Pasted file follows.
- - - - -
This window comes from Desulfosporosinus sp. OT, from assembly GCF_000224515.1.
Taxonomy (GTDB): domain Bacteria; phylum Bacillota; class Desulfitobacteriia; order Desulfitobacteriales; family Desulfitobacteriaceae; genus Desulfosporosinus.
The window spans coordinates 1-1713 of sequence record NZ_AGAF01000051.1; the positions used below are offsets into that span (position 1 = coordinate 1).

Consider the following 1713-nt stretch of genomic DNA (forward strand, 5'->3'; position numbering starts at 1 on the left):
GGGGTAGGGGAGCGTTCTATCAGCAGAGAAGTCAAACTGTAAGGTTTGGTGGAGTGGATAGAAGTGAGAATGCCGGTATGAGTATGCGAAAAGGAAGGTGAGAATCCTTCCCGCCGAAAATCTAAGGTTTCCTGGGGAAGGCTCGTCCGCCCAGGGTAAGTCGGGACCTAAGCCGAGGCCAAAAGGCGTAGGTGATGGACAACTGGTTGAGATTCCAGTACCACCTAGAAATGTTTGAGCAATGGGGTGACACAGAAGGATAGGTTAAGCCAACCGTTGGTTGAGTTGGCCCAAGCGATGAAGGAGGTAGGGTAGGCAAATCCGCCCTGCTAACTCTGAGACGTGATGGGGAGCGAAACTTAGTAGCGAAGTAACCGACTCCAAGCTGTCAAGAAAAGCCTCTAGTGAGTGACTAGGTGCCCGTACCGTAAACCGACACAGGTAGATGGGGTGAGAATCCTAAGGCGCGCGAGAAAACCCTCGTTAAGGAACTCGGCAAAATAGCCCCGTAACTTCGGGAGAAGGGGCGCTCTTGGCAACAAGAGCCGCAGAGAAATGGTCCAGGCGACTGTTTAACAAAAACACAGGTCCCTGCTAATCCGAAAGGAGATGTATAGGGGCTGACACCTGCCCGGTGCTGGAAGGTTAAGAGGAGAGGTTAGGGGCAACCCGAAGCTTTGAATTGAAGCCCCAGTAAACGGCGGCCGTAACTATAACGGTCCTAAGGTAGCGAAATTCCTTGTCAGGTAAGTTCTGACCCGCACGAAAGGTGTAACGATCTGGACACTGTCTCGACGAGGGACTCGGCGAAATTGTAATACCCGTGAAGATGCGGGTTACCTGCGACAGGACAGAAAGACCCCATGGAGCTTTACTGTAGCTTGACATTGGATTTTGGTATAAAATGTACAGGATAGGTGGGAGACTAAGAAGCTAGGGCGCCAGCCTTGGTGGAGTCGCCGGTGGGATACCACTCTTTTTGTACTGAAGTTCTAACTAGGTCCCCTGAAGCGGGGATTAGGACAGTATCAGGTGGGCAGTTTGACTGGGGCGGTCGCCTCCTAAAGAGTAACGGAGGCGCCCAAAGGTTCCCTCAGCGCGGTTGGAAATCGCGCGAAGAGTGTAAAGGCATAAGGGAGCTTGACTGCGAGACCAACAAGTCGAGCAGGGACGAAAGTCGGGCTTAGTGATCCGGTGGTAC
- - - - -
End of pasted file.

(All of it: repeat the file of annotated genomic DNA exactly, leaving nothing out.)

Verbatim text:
This window comes from Desulfosporosinus sp. OT, from assembly GCF_000224515.1.
Taxonomy (GTDB): domain Bacteria; phylum Bacillota; class Desulfitobacteriia; order Desulfitobacteriales; family Desulfitobacteriaceae; genus Desulfosporosinus.
The window spans coordinates 1-1713 of sequence record NZ_AGAF01000051.1; the positions used below are offsets into that span (position 1 = coordinate 1).

Consider the following 1713-nt stretch of genomic DNA (forward strand, 5'->3'; position numbering starts at 1 on the left):
GGGGTAGGGGAGCGTTCTATCAGCAGAGAAGTCAAACTGTAAGGTTTGGTGGAGTGGATAGAAGTGAGAATGCCGGTATGAGTATGCGAAAAGGAAGGTGAGAATCCTTCCCGCCGAAAATCTAAGGTTTCCTGGGGAAGGCTCGTCCGCCCAGGGTAAGTCGGGACCTAAGCCGAGGCCAAAAGGCGTAGGTGATGGACAACTGGTTGAGATTCCAGTACCACCTAGAAATGTTTGAGCAATGGGGTGACACAGAAGGATAGGTTAAGCCAACCGTTGGTTGAGTTGGCCCAAGCGATGAAGGAGGTAGGGTAGGCAAATCCGCCCTGCTAACTCTGAGACGTGATGGGGAGCGAAACTTAGTAGCGAAGTAACCGACTCCAAGCTGTCAAGAAAAGCCTCTAGTGAGTGACTAGGTGCCCGTACCGTAAACCGACACAGGTAGATGGGGTGAGAATCCTAAGGCGCGCGAGAAAACCCTCGTTAAGGAACTCGGCAAAATAGCCCCGTAACTTCGGGAGAAGGGGCGCTCTTGGCAACAAGAGCCGCAGAGAAATGGTCCAGGCGACTGTTTAACAAAAACACAGGTCCCTGCTAATCCGAAAGGAGATGTATAGGGGCTGACACCTGCCCGGTGCTGGAAGGTTAAGAGGAGAGGTTAGGGGCAACCCGAAGCTTTGAATTGAAGCCCCAGTAAACGGCGGCCGTAACTATAACGGTCCTAAGGTAGCGAAATTCCTTGTCAGGTAAGTTCTGACCCGCACGAAAGGTGTAACGATCTGGACACTGTCTCGACGAGGGACTCGGCGAAATTGTAATACCCGTGAAGATGCGGGTTACCTGCGACAGGACAGAAAGACCCCATGGAGCTTTACTGTAGCTTGACATTGGATTTTGGTATAAAATGTACAGGATAGGTGGGAGACTAAGAAGCTAGGGCGCCAGCCTTGGTGGAGTCGCCGGTGGGATACCACTCTTTTTGTACTGAAGTTCTAACTAGGTCCCCTGAAGCGGGGATTAGGACAGTATCAGGTGGGCAGTTTGACTGGGGCGGTCGCCTCCTAAAGAGTAACGGAGGCGCCCAAAGGTTCCCTCAGCGCGGTTGGAAATCGCGCGAAGAGTGTAAAGGCATAAGGGAGCTTGACTGCGAGACCAACAAGTCGAGCAGGGACGAAAGTCGGGCTTAGTGATCCGGTGGTAC